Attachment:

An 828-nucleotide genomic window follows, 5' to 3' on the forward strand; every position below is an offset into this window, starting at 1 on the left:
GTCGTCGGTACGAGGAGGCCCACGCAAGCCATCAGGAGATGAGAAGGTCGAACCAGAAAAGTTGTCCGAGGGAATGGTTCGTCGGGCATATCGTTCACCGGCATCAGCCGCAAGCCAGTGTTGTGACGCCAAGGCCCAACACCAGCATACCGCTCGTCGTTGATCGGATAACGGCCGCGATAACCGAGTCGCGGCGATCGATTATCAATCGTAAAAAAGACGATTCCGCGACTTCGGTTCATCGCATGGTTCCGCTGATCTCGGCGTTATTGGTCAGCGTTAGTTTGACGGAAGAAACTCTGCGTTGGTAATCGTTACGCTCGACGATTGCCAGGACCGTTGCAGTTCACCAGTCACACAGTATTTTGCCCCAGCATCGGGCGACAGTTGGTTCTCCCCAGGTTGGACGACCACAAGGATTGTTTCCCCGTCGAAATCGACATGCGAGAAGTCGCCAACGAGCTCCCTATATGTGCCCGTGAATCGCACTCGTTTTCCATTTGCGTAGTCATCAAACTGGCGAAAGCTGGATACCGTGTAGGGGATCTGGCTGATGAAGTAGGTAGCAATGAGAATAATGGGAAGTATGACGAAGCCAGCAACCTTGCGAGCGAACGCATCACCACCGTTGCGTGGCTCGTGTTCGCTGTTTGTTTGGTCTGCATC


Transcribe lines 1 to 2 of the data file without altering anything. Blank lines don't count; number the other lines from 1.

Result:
An 828-nucleotide genomic window follows, 5' to 3' on the forward strand; every position below is an offset into this window, starting at 1 on the left:
GTCGTCGGTACGAGGAGGCCCACGCAAGCCATCAGGAGATGAGAAGGTCGAACCAGAAAAGTTGTCCGAGGGAATGGTTCGTCGGGCATATCGTTCACCGGCATCAGCCGCAAGCCAGTGTTGTGACGCCAAGGCCCAACACCAGCATACCGCTCGTCGTTGATCGGATAACGGCCGCGATAACCGAGTCGCGGCGATCGATTATCAATCGTAAAAAAGACGATTCCGCGACTTCGGTTCATCGCATGGTTCCGCTGATCTCGGCGTTATTGGTCAGCGTTAGTTTGACGGAAGAAACTCTGCGTTGGTAATCGTTACGCTCGACGATTGCCAGGACCGTTGCAGTTCACCAGTCACACAGTATTTTGCCCCAGCATCGGGCGACAGTTGGTTCTCCCCAGGTTGGACGACCACAAGGATTGTTTCCCCGTCGAAATCGACATGCGAGAAGTCGCCAACGAGCTCCCTATATGTGCCCGTGAATCGCACTCGTTTTCCATTTGCGTAGTCATCAAACTGGCGAAAGCTGGATACCGTGTAGGGGATCTGGCTGATGAAGTAGGTAGCAATGAGAATAATGGGAAGTATGACGAAGCCAGCAACCTTGCGAGCGAACGCATCACCACCGTTGCGTGGCTCGTGTTCGCTGTTTGTTTGGTCTGCATC